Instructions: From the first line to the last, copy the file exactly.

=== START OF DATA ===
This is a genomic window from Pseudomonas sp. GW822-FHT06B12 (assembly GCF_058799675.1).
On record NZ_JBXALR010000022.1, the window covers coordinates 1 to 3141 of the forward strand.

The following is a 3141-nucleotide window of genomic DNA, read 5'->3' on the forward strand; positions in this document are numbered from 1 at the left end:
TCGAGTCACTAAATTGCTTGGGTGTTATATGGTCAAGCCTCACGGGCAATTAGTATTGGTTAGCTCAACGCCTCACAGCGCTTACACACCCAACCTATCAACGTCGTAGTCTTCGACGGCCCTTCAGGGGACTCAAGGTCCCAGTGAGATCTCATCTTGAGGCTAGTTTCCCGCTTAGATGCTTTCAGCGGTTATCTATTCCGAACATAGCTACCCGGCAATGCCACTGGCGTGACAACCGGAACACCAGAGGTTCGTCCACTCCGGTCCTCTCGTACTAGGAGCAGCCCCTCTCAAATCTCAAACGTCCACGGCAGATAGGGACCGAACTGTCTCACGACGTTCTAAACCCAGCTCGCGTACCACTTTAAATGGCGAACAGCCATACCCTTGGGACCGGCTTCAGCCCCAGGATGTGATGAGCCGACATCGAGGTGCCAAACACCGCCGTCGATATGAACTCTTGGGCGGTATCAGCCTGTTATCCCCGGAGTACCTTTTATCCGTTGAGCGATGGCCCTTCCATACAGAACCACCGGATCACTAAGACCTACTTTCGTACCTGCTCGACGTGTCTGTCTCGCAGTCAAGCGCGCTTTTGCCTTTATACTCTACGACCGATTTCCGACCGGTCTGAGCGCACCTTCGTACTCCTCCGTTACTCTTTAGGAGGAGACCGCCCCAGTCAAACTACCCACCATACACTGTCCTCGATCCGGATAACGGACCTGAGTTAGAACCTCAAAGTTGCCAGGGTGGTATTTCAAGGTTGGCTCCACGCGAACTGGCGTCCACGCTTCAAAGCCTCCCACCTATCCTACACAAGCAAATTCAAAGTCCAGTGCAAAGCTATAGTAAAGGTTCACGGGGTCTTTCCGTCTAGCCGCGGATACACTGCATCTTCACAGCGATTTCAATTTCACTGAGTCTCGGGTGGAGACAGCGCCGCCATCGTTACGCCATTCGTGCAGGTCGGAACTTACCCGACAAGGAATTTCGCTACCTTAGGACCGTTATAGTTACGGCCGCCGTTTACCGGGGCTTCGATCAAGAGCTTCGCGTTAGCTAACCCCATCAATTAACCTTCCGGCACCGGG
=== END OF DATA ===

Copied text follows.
This is a genomic window from Pseudomonas sp. GW822-FHT06B12 (assembly GCF_058799675.1).
On record NZ_JBXALR010000022.1, the window covers coordinates 1 to 3141 of the forward strand.

The following is a 3141-nucleotide window of genomic DNA, read 5'->3' on the forward strand; positions in this document are numbered from 1 at the left end:
TCGAGTCACTAAATTGCTTGGGTGTTATATGGTCAAGCCTCACGGGCAATTAGTATTGGTTAGCTCAACGCCTCACAGCGCTTACACACCCAACCTATCAACGTCGTAGTCTTCGACGGCCCTTCAGGGGACTCAAGGTCCCAGTGAGATCTCATCTTGAGGCTAGTTTCCCGCTTAGATGCTTTCAGCGGTTATCTATTCCGAACATAGCTACCCGGCAATGCCACTGGCGTGACAACCGGAACACCAGAGGTTCGTCCACTCCGGTCCTCTCGTACTAGGAGCAGCCCCTCTCAAATCTCAAACGTCCACGGCAGATAGGGACCGAACTGTCTCACGACGTTCTAAACCCAGCTCGCGTACCACTTTAAATGGCGAACAGCCATACCCTTGGGACCGGCTTCAGCCCCAGGATGTGATGAGCCGACATCGAGGTGCCAAACACCGCCGTCGATATGAACTCTTGGGCGGTATCAGCCTGTTATCCCCGGAGTACCTTTTATCCGTTGAGCGATGGCCCTTCCATACAGAACCACCGGATCACTAAGACCTACTTTCGTACCTGCTCGACGTGTCTGTCTCGCAGTCAAGCGCGCTTTTGCCTTTATACTCTACGACCGATTTCCGACCGGTCTGAGCGCACCTTCGTACTCCTCCGTTACTCTTTAGGAGGAGACCGCCCCAGTCAAACTACCCACCATACACTGTCCTCGATCCGGATAACGGACCTGAGTTAGAACCTCAAAGTTGCCAGGGTGGTATTTCAAGGTTGGCTCCACGCGAACTGGCGTCCACGCTTCAAAGCCTCCCACCTATCCTACACAAGCAAATTCAAAGTCCAGTGCAAAGCTATAGTAAAGGTTCACGGGGTCTTTCCGTCTAGCCGCGGATACACTGCATCTTCACAGCGATTTCAATTTCACTGAGTCTCGGGTGGAGACAGCGCCGCCATCGTTACGCCATTCGTGCAGGTCGGAACTTACCCGACAAGGAATTTCGCTACCTTAGGACCGTTATAGTTACGGCCGCCGTTTACCGGGGCTTCGATCAAGAGCTTCGCGTTAGCTAACCCCATCAATTAACCTTCCGGCACCGGG